Earlier this year, Melbourne’s City council had proposed an amendment that if passed, would ban vaping in the city’s 11 no-smoking areas. Lord mayor Sally Capp, had said that the ban would align the city with the rest of the state, where sadly e-cigs are subjected to the same regulations as cigarettes.
The council will be voting on whether the definition of smoking should include vaping, which would mean that vaping would automatically be banned in non-smoking areas.
“E-cigarettes are relatively new but we know that there is a possible link to serious lung disease and growing evidence that e-cigarettes can lead young people to start smoking regular cigarettes,” she erroneously said at the time.
The non-vaping areas would include Bourke Street Mall, the Causeway, Howey Place, Block Place, Equitable Place, Goldsbrough Lane, QV Melbourne, the Tan and Princes Park running tracks, Collins Way and Fulham Place.
Councillor Beverley Pinder inaccurately stated that while e-cigarettes are marketed as smoking cessation tools, there is no evidence to support these claims. “But health experts agree that there simply isn’t the evidence to support these claims,” she said. “E-cigarette liquids contain a range of chemical ingredients and flavours that haven’t been proven safe to inhale, and aren’t regulated, so you really don’t know what you’re inhaling.”
Subsequently, the council will be voting on whether the definition of smoking should include vaping, which would mean that vaping would automatically be banned in non-smoking areas, including the 11 smoke-free zones in the CBD and surrounding areas.
CLA: There is no evidence that second hand vapour poses health risks
Arguing against the measure, Civil Liberties Australia (CLA) said that the council is interfering with people’s choices, and their mandate does not extend to ‘lifestyle control’. Additionally, in a submission to council, the CLA said there was no evidence that brief exposure to e-cigarette vapour in open air harms the health of others.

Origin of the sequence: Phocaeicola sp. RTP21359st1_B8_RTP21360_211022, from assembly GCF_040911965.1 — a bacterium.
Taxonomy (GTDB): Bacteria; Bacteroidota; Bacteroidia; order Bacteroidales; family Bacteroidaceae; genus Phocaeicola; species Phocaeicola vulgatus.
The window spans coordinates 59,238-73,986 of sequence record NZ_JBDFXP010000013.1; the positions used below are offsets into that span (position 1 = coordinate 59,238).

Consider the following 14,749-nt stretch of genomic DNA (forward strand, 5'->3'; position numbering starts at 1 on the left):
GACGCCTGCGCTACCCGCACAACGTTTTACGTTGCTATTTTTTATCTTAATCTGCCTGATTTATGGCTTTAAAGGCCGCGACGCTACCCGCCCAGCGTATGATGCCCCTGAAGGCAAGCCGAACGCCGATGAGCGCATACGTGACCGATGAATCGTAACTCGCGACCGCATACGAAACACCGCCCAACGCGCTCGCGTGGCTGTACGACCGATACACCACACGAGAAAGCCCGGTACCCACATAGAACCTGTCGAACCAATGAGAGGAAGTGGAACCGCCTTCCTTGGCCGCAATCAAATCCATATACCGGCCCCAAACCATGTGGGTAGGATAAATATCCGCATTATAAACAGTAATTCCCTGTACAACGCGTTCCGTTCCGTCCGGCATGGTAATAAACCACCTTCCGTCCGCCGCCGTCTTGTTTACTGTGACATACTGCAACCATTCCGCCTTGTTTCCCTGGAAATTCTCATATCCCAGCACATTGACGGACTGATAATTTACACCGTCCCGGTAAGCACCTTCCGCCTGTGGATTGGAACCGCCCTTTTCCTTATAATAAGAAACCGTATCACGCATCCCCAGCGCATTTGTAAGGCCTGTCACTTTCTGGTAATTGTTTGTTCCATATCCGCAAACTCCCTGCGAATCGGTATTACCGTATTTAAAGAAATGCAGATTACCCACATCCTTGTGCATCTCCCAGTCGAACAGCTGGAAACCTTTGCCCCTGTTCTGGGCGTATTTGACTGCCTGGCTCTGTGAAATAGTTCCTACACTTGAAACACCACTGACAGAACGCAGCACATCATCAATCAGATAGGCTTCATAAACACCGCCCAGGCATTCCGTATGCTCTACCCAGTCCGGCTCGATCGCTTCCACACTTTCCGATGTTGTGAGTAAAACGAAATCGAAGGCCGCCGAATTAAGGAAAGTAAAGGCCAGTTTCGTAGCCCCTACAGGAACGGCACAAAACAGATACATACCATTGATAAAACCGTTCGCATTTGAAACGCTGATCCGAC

“The local government role and mandate does not extend to lifestyle control, already exhaustively covered by prohibitionist legislation at the Commonwealth and state levels,” said the CLA submission. “Restricting vaping in the Melbourne CBD would be an additional unjustified intrusion into consumer free choice and autonomy. There is no defensible scientific or medical basis for additional bans and controls and the proposal should be rejected.”
The imminent nicotine importation ban
Sadly, Australia has become synonymous with an unreasonable forbidding stance against vaping, amongst harm reduction experts. Last month, the Federal Health Minister of Australia Greg Hunt infamously announced ongoing talks with the country’s Border Force, about a ban on the importation of vape liquid containing nicotine. The measure was to go into effect on July 1st, and anyone caught violating this regulation was to be fined $220,000.
This ban would have meant that while vapers would have technically still been able to obtain nicotine e-liquids via a doctor’s prescription, in reality not many would have managed, as only a handful of Australian doctors are willing to write nicotine prescriptions under current laws. Moreover, given the complex and time-consuming requirements of the new plan, even fewer doctors would have been inclined to write prescriptions following these changes.
As soon as this measure was announced, there was outrage and a number of organizations and entities who have harm reduction and public health, as well as 28 Coalition MPs spoke up against the ban. Australian Senator Matthew Canavan and MP George Christensen started a petition to overturn the import ban and to instead have it legalized and regulated.
In response to these actions Health Minister Greg Hunt has decided to delay the ban by six months, at least giving vapers a grace period to find alternative smoking cessation aids. Australian Tobacco Harm Reduction Association Director Dr Colin Mendelsohn said it is a welcome delay. “I think the outrage from the community was just extraordinary. It makes no sense to make a far safer product hard to get.”
Read Further: Mail Online